Objective justification and disability


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The Employment Appeal Tribunal (EAT) has held in Gray v University of Portsmouth that it is not sufficient for a tribunal to say that a respondent's objective justification defence is "obvious".

This was in the context of the dismissal of an absent, disabled employee.

The claimant is autistic and suffers from stress. He worked in the university's Information Service department. The university followed their 4-stage management process but ultimately, following a two-year long period of sickness absence related to his disability, the claimant was dismissed and his appeal against his dismissal was rejected. He brought a claim for discrimination arising from disability. He claimed that the university had treated him unfavourably by initiating a formal meeting under their absence process, stopping his sick pay, dismissing him and rejecting his appeal against the dismissal.  

The tribunal held that the claimant's dismissal was a proportionate means of achieving a legitimate aim, the aim being the efficient running of the department. However, the EAT held that the tribunal is required to carry out a critical evaluation of the respondent's justification and must demonstrate in its reasons that it has done so. The tribunal had stated that it was "obvious" that continuing to hold the claimant's job open was significantly disruptive to the university but failed to explain why it reached that finding. There were no findings about how the claimant's job was being covered, whether the university incurred additional cost, or whether his absence was actually causing any disruption. The case was remitted back to the same tribunal for reconsideration.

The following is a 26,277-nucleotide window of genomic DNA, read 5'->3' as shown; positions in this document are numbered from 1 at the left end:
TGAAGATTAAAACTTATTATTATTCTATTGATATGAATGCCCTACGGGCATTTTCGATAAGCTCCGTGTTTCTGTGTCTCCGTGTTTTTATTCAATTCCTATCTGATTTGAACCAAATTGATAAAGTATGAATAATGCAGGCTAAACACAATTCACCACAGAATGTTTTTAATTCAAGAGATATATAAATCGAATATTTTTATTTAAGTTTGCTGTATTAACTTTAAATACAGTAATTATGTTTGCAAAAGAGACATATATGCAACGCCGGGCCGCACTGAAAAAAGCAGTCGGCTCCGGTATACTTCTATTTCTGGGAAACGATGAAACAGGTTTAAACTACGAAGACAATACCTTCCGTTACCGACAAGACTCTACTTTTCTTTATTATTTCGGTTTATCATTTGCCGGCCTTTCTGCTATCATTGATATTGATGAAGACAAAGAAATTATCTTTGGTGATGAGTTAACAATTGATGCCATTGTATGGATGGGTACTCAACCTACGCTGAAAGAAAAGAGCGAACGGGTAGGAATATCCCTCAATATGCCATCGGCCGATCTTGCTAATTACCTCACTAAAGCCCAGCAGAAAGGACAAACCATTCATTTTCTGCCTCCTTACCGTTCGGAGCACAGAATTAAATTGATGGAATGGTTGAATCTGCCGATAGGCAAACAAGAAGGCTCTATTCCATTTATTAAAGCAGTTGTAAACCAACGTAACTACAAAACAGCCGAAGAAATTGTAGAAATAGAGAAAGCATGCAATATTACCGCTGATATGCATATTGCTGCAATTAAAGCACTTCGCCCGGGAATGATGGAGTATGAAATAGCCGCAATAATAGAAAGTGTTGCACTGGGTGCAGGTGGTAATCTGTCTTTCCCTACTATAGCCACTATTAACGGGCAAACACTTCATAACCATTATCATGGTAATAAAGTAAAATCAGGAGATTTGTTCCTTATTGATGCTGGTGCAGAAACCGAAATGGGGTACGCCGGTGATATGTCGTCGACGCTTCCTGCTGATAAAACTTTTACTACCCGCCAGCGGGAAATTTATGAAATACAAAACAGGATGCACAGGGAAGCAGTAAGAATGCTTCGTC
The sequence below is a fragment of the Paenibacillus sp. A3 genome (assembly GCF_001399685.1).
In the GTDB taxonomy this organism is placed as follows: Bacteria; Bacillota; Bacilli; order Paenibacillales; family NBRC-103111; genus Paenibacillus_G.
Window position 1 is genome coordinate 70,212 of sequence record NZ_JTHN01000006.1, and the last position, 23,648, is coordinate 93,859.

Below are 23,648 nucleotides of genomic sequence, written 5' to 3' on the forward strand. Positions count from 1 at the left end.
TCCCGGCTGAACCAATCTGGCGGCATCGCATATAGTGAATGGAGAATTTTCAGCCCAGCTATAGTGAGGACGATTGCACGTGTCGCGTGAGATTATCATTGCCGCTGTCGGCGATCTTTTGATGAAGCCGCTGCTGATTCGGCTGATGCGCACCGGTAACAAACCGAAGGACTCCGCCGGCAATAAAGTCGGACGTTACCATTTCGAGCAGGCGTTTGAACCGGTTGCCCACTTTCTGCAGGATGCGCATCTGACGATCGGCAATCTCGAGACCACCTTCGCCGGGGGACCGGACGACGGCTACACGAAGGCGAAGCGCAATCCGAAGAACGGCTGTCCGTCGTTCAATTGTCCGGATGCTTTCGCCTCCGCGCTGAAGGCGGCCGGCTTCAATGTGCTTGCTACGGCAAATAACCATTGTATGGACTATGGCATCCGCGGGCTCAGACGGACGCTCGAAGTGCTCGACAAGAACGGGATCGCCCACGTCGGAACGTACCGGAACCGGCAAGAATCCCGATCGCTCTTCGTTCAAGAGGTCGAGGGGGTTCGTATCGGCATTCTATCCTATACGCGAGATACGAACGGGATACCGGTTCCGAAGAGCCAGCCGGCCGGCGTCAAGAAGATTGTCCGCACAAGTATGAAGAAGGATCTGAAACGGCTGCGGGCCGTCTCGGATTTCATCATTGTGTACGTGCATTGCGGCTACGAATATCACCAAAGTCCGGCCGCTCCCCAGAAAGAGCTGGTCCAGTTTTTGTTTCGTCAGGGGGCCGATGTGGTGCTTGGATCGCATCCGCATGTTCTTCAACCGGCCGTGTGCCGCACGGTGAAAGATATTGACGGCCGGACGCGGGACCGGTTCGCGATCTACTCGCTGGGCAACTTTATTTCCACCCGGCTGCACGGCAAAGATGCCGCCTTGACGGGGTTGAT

Take note: The decision in Gray shows the importance not only of the tribunal's analysis of an objective justification defence, but also by extension the importance of an employer establishing a sound defence which has been properly reasoned and followed through.
  

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